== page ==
Obituary : John Barnsley
On Tuesday 16th April I received some news that I had been dreading for some time, John Barnsley had passed away today at his home in Ashford, Kent. John was 70 and had been suffering from cancer since the end of last year. As a schoolboy joining the Rutland and growing up during the 1970’s and 80’s to me and many others John was the ‘Master Rutler.’ He leaves his partner Jane, his two sons Matthew and Mark and grandson Oliver.
There is a tribute page to John where you can leave messages of condolences and make donations to John’s chosen charities
Below is the eulogy that Malc Pearce wrote for John’s funeral and was read out by John’s eldest son Matthew
EULOGY TO JOHN
I was only a young kid when I first met John, I went out on my first Rutland Cycling Club run to Rudyard Lakes. This was one of the hardest rides on the club run calendar. I got dropped twice so John hung back and waited for me, we spent the rest of the day riding around Derbyshire, didn’t get to Rudyard Lakes. I felt pretty bad and apologized to John that I had spoilt his day – his answer was “don’t worry, I got dropped too I was knackered!” From there on we formed a bloody great friendship. It didn’t take long to realize that John had the same effect on everyone he met; he had such a fun filled personality. He was a bit like the Pied Piper. On the Rutland Club runs we would follow him over hills, dales, Moors till we finally gathered in a pub and sat having the best laughs of my life. John’s sense of humour was the best – he would tell jokes & stories that made us laugh so much we had stomach ache. Our Thursday night bike rides in winter took us over the rough stuff tracks and we finally got together in the Rivelin Hotel – also known as Lou’s Palace. Again we would sit around telling jokes, stories and singing songs accompanied by a local on the piano. John introduced us to his repertoires, “Beer is Best” – “I’m a Rambler from Manchester Way” and his specialty, “I love My Mother in Law”. At closing time we would ride down the Rivelin Valley whilst John and some of the others went home via Manchester Road – shouting Charlie at the top of our voices till we ran out of breath. Our winter club runs centred around “rough stuff” tracks over the Moors to finish up in a pub and play darts, tell jokes and laughs. Many times John would bring out a soccer ball so we had a full blown soccer match after the pub. Our favourite rides after Sunday lunch pub closing time would take us over Cut Gate and Kinder Scout – rides not for the feint hearted especially starting out after 3.00pm and finishing in the dark. John was always there to guide us and take the mickey out of the lads that moaned!! We organized weekends away racing, training or de-training rides. John was usually a part of these rides either participating or organizing but one thing was certain – we had plenty of beers and plenty of laughs. I’ll always remember one Friday night walking home to sober up after a night out with the lads which took me straight past John’s doorstep. At the time he had an Austin Midget which was parked up his driveway, his pride and joy. It seemed like a good idea at the time to fill his car boot with house bricks from the yard where he was having an extension built. I filled it right up to the buffers. During the next few club runs John kept bleating on that his car was running like crap with no power. Imagine his surprise when he finally opened the car boot – priceless. He also had a Citroen 2CV. He used to turn up to the bike races in his beloved car and take out the front seats and sit at the side of the road cheering us on. Every year at Christmas time we had our Boxing Day pub crawl starting at the Fox House and drink a pint in each pub till we finished in Castleton, one rule was that you couldn’t ride your own bike in-between pubs, you had to ride someone else’s. We also had our Christmas Fancy Dress ride out dinner to Castleton, fancy dress was obligatory and John always came up with a great costume. One year as Fagin from Oliver Twist, then as “Postman Pat” and another as a Christmas cracker with a note – “The jokes inside, pull here”.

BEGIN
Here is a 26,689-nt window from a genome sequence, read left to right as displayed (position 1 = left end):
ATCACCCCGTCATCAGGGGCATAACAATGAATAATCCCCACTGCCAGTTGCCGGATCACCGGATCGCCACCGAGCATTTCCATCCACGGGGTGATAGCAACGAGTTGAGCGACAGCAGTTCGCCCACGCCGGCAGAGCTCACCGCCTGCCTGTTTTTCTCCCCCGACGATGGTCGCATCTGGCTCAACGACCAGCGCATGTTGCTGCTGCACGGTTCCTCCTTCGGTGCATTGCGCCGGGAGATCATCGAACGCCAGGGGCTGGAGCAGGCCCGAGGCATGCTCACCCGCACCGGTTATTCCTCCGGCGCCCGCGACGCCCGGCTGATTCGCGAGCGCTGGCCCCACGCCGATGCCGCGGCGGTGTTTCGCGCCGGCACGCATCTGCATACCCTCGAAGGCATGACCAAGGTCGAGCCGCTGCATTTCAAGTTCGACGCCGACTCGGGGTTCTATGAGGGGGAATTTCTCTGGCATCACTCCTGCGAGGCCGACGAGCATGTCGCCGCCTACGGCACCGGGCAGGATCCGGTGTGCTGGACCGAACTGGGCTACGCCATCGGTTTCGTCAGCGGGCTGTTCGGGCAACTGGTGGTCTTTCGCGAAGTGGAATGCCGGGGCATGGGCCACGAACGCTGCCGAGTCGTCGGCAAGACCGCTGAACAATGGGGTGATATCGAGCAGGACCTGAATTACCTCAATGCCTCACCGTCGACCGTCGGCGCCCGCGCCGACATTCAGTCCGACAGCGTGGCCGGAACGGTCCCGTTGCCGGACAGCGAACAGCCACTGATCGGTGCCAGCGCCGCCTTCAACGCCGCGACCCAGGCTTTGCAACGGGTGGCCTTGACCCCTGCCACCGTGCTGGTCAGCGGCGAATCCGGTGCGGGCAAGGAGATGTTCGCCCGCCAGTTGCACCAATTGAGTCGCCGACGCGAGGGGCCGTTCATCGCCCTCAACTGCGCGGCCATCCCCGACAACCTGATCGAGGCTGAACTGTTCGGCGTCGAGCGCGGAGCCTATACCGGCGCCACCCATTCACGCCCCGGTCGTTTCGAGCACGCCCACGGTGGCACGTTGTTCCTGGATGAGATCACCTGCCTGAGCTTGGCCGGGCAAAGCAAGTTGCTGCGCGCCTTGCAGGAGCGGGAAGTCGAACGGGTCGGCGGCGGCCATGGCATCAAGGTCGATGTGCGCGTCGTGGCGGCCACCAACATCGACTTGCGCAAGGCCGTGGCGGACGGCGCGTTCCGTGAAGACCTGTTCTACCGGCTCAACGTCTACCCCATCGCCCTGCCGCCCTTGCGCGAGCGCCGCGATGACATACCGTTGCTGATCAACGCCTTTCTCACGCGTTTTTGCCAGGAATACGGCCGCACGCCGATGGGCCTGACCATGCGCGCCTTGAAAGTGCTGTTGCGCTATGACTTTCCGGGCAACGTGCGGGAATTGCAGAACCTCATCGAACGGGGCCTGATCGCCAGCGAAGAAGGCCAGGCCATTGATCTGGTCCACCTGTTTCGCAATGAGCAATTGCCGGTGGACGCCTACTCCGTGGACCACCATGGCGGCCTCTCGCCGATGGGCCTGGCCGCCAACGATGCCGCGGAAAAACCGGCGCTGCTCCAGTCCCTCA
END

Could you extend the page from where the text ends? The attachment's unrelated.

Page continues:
I could write for hours with the great times we had and usually in the lime light John was there. He was the back bone of the Rutland Cycling Club and a true Stalwart. He used to write a quarterly newsletter which was always so funny it made you cry – he signed it as “Scoop Barnsley”
Once met, never forgotten. John had such an infectious influence on the Rutland Club runs and everyone he met, always remembered.
Malc & Tracey Pearce – AKA Pearcey